We began our weekly Culture Vulture series in 2014 to showcase the best films from and about the world of dance, opera, plays, musicals, fine art and more. We screen them every Monday at 7:30 PM at the Playhouse 7, Royal, Newhall, Claremont 5, and Glendale. Can’t make it on Mondays? No problem! Catch discounted encore presentations Tuesdays at 1 PM. Our schedule through May:
April 11-12: The beautifully crafted Easter in Art explores the Easter story as depicted in art, from the time of the early Christians to the present day. Shot on location in Jerusalem, United States and throughout Europe, the film explores the different ways artists have depicted the Easter story through the ages and thus depicts the history of us all.
April 18-19: Raphael: The Young Prodigy tells the story of the Italian Renaissance artist, starting from his extraordinary portraits of women – the Mother, the Friend, the Secret Lover and the Client. From portraits of his mother, who died when the painter was only eight, to the female admirers who helped him on his road to success, Raphael was able to portray an ideal of celestial beauty and focus his gaze more on the psychology of his subjects than on their physical forms, so that their personalities emerge in a striking manner.
April 25-26: In Black Flowers, five Holocaust survivors choose art as a vehicle for healing the wounds of their past. An undeniable bond is visible between the horrors they experienced and the artistic expression they find. The necessity of optimism is eminent in the personalities of these survivors. Screening with Commandment 613, in which Rabbi Kevin Hale joyfully practices the sacred craft of Torah restoration, bringing new life to scrolls saved in Czechoslovakia during the Shoah. Black Flowers filmmaker Tammy Federman will participate in Q&As following the April 25th screening at the Royal and the matinee screening at the Playhouse on the 26th.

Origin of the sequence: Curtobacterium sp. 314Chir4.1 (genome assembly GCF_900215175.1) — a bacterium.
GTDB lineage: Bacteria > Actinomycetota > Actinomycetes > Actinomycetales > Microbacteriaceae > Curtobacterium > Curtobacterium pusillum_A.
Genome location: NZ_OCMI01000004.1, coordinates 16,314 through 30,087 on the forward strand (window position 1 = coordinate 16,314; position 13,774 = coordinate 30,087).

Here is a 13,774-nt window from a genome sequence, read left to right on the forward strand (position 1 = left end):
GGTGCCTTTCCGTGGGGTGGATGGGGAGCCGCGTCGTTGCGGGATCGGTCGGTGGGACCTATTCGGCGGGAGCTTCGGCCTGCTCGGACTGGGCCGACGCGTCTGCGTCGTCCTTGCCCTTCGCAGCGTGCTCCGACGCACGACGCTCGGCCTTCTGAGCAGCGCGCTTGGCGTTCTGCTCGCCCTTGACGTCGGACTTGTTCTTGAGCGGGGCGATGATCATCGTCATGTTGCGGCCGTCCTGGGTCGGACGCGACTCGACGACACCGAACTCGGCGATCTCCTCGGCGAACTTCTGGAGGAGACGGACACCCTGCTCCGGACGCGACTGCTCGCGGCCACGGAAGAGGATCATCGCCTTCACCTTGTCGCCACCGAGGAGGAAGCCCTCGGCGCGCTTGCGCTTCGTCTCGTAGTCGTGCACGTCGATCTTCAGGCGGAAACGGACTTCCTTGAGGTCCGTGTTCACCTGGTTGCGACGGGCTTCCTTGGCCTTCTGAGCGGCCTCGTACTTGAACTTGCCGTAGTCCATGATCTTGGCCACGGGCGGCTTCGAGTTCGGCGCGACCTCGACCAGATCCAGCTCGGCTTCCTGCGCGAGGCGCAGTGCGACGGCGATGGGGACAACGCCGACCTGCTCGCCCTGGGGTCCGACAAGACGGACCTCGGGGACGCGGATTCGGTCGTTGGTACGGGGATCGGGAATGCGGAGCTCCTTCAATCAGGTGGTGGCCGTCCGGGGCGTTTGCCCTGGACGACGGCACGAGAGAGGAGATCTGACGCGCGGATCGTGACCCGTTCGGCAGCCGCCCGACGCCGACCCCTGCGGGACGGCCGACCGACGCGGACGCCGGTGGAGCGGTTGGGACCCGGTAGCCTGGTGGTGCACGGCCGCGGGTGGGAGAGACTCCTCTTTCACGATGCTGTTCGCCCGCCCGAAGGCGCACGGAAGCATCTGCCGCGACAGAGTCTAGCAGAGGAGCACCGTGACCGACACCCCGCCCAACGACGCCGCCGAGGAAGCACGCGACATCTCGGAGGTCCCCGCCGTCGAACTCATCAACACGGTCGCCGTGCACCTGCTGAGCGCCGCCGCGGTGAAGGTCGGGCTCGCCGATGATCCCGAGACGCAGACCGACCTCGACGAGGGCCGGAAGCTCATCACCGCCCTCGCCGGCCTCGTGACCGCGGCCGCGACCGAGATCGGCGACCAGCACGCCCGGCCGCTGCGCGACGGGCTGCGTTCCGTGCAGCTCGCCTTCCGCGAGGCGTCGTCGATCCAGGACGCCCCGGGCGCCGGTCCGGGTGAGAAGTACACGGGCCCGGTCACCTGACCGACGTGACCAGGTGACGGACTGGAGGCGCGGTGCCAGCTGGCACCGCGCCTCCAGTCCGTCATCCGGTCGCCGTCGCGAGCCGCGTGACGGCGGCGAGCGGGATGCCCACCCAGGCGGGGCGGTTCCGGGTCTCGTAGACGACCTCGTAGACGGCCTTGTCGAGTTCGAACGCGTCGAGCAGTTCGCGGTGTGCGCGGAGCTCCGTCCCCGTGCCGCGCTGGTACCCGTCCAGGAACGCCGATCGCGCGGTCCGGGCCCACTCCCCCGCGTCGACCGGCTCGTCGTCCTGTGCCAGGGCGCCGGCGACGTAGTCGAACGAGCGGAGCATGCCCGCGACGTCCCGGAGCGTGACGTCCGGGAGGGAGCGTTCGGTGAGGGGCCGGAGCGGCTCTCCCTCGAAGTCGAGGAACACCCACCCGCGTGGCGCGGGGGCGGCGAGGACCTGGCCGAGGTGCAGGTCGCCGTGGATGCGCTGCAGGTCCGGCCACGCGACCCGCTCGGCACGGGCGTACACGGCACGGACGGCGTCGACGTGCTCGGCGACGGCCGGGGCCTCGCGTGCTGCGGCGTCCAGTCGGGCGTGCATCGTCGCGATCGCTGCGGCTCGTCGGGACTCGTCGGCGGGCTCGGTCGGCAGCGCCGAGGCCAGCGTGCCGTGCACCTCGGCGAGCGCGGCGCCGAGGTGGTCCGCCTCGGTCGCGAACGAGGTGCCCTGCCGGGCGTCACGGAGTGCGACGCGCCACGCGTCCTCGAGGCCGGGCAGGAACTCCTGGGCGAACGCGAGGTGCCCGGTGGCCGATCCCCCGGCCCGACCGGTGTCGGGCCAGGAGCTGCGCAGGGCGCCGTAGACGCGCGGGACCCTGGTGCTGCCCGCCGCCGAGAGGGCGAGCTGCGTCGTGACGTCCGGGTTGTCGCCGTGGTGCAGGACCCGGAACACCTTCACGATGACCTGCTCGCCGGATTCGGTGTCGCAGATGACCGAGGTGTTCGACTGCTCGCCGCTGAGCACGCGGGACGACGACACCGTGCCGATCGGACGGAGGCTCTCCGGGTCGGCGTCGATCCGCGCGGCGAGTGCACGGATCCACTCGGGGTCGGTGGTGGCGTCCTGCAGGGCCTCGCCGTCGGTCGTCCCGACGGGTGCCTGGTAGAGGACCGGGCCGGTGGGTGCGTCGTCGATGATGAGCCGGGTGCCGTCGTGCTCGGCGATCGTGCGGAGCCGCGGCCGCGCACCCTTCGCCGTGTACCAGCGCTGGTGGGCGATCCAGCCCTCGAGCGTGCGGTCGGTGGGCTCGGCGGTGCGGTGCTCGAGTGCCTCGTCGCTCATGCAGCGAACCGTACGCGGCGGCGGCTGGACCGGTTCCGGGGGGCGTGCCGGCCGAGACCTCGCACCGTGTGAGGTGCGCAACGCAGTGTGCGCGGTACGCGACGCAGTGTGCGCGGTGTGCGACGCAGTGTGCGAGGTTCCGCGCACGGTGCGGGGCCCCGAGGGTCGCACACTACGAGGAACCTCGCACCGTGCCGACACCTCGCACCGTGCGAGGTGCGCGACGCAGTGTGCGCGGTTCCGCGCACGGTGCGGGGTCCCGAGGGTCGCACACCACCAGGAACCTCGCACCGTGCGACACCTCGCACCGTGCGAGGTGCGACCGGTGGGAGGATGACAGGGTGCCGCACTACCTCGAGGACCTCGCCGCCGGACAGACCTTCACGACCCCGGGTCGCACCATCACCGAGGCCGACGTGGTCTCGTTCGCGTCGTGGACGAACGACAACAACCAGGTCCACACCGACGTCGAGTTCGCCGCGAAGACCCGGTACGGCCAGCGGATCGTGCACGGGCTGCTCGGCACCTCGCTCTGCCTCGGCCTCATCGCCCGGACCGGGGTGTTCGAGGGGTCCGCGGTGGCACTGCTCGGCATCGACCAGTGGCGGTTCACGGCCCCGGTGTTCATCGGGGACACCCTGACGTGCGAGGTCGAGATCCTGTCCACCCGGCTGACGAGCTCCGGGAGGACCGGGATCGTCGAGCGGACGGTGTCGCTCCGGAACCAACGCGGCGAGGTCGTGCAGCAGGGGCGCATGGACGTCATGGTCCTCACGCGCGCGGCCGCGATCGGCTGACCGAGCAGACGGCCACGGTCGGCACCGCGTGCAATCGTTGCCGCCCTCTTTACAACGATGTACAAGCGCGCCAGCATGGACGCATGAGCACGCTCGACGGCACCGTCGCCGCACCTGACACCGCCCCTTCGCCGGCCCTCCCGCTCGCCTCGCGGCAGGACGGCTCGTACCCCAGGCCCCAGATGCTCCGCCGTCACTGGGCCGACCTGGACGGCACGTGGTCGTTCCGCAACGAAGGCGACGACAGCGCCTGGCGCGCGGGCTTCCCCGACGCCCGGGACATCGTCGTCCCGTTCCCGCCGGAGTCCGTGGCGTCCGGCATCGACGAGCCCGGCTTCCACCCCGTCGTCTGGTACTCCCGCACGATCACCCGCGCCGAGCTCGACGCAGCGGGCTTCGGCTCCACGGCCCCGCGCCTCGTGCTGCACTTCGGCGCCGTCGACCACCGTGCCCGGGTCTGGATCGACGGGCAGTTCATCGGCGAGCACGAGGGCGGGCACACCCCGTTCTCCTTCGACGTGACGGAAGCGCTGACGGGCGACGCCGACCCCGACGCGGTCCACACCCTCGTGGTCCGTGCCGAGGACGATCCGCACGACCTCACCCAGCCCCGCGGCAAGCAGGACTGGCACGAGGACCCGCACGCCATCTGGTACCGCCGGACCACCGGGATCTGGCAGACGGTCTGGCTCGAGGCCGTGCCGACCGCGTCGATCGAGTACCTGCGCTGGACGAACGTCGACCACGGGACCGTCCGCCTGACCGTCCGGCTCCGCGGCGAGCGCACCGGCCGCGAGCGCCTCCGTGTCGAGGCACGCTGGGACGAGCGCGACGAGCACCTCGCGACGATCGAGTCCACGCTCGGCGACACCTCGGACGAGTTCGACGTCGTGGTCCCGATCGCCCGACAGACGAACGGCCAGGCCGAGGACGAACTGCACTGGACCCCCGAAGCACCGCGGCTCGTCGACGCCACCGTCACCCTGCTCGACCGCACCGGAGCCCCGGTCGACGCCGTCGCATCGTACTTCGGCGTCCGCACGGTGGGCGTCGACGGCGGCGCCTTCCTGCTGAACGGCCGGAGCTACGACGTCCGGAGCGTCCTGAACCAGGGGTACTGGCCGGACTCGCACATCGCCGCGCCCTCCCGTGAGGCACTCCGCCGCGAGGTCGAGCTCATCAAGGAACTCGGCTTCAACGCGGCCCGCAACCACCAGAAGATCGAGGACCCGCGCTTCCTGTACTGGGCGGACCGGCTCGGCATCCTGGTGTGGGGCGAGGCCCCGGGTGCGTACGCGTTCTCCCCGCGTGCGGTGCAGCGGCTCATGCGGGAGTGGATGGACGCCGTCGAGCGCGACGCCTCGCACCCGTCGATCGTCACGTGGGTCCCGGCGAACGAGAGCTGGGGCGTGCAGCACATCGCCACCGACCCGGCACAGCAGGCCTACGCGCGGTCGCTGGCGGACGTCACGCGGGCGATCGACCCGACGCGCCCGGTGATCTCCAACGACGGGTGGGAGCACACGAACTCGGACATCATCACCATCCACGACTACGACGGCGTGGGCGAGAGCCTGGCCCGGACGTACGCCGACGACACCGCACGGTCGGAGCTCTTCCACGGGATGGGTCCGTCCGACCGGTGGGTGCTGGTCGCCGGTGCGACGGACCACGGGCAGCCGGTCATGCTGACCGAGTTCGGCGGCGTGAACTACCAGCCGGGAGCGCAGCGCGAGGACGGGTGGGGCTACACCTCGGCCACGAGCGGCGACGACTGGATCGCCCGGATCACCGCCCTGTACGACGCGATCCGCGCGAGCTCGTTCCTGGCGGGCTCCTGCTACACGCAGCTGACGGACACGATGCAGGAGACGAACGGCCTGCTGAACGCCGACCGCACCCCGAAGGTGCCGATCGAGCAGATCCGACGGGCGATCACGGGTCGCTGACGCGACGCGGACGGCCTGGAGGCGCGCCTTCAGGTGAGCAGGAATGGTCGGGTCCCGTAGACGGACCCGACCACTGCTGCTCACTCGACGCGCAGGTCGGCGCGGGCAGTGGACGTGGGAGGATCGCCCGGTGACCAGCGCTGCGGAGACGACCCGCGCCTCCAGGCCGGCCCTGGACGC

May 2-3: Gallant Indies features 30 dancers of hip-hop, krump, break-dancing, and voguing. It’s a first for the Director Clément Cogitore, the choreographer Bintou Dembélé, and the Paris’ Opera Bastille. By bringing together urban dance and opera singing, they reinvent Jean-Philippe Rameau’s baroque masterpiece, Les Indes Galantes. From rehearsals to public performances, it is a human adventure and a meeting of political realities that we follow: can a new generation of artists storm the Bastille today?
May 9-10: 42nd Street – The Musical ~ One of Broadway’s classics, this production of 42nd Street is the largest-ever production of the breathtaking musical. Set in 1933, it tells the story of Peggy Sawyer, a talented young performer with stars in her eyes who gets her big break on Broadway. Filmed in 2018 at London’s Theatre Royal and directed by the original author of the show, Mark Bramble, this eye-watering extravaganza is full of crowd-pleasing tap dances, popular musical theatre standards (“Lullaby of Broadway,” “We’re in the Money,” “42nd Street” and more), and dazzling ensemble production numbers.
May 16-17: To mark the centenary of the discovery of Tutankhamun’s tomb, Tutankhamun: The Last Exhibition offers audiences an extraordinary opportunity to meet the Pharaoh, with exclusive coverage of how 150 of his treasures were moved to become part of the biggest international exhibition ever dedicated to him. Explore a continuous dialogue of cross-references between the ancient past when the Pharaoh was alive, the more recent times which saw the discovery of his tomb by archaeologist Howard Carter in 1922, and the present day with exhibitions and studies dedicated to Ancient Egypt.
May 23-24: Alain Resnais: Five Short Films ~ Five newly restored early short film masterpieces from the legendary filmmaker. Resnais would go on to make his mark in feature films, including the Oscar-nominated Hiroshima Mon Amour, but these early-career shorts demonstrate an already keenly developed eye. The films are a remarkable compendium of the stylistic elements found in his features, and represent an important contribution to the distinguished French documentary tradition.